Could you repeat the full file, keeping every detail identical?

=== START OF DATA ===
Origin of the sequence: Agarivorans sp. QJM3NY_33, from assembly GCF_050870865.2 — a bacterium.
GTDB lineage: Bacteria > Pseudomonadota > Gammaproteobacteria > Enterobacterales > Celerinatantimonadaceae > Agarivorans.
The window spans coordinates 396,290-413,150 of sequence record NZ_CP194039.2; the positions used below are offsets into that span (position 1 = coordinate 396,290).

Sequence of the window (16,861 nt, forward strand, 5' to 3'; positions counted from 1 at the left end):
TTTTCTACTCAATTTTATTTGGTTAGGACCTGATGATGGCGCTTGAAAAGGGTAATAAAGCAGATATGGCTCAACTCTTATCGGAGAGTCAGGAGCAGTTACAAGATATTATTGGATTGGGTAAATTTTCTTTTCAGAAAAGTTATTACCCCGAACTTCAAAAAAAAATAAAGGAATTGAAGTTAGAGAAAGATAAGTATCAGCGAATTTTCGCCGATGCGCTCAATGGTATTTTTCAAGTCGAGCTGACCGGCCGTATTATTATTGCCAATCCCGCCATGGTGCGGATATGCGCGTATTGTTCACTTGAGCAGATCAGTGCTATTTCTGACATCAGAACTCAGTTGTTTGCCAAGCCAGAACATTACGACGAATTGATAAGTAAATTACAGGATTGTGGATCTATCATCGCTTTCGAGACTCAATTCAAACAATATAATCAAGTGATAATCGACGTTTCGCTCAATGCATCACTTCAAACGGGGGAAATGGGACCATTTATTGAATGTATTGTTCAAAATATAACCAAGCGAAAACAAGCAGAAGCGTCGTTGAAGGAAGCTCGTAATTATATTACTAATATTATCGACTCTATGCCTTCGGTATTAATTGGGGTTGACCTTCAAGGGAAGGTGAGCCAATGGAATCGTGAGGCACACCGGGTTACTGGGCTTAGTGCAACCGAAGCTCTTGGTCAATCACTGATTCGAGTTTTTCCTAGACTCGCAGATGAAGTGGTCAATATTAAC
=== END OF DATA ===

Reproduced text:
Origin of the sequence: Agarivorans sp. QJM3NY_33, from assembly GCF_050870865.2 — a bacterium.
GTDB lineage: Bacteria > Pseudomonadota > Gammaproteobacteria > Enterobacterales > Celerinatantimonadaceae > Agarivorans.
The window spans coordinates 396,290-413,150 of sequence record NZ_CP194039.2; the positions used below are offsets into that span (position 1 = coordinate 396,290).

Sequence of the window (16,861 nt, forward strand, 5' to 3'; positions counted from 1 at the left end):
TTTTCTACTCAATTTTATTTGGTTAGGACCTGATGATGGCGCTTGAAAAGGGTAATAAAGCAGATATGGCTCAACTCTTATCGGAGAGTCAGGAGCAGTTACAAGATATTATTGGATTGGGTAAATTTTCTTTTCAGAAAAGTTATTACCCCGAACTTCAAAAAAAAATAAAGGAATTGAAGTTAGAGAAAGATAAGTATCAGCGAATTTTCGCCGATGCGCTCAATGGTATTTTTCAAGTCGAGCTGACCGGCCGTATTATTATTGCCAATCCCGCCATGGTGCGGATATGCGCGTATTGTTCACTTGAGCAGATCAGTGCTATTTCTGACATCAGAACTCAGTTGTTTGCCAAGCCAGAACATTACGACGAATTGATAAGTAAATTACAGGATTGTGGATCTATCATCGCTTTCGAGACTCAATTCAAACAATATAATCAAGTGATAATCGACGTTTCGCTCAATGCATCACTTCAAACGGGGGAAATGGGACCATTTATTGAATGTATTGTTCAAAATATAACCAAGCGAAAACAAGCAGAAGCGTCGTTGAAGGAAGCTCGTAATTATATTACTAATATTATCGACTCTATGCCTTCGGTATTAATTGGGGTTGACCTTCAAGGGAAGGTGAGCCAATGGAATCGTGAGGCACACCGGGTTACTGGGCTTAGTGCAACCGAAGCTCTTGGTCAATCACTGATTCGAGTTTTTCCTAGACTCGCAGATGAAGTGGTCAATATTAAC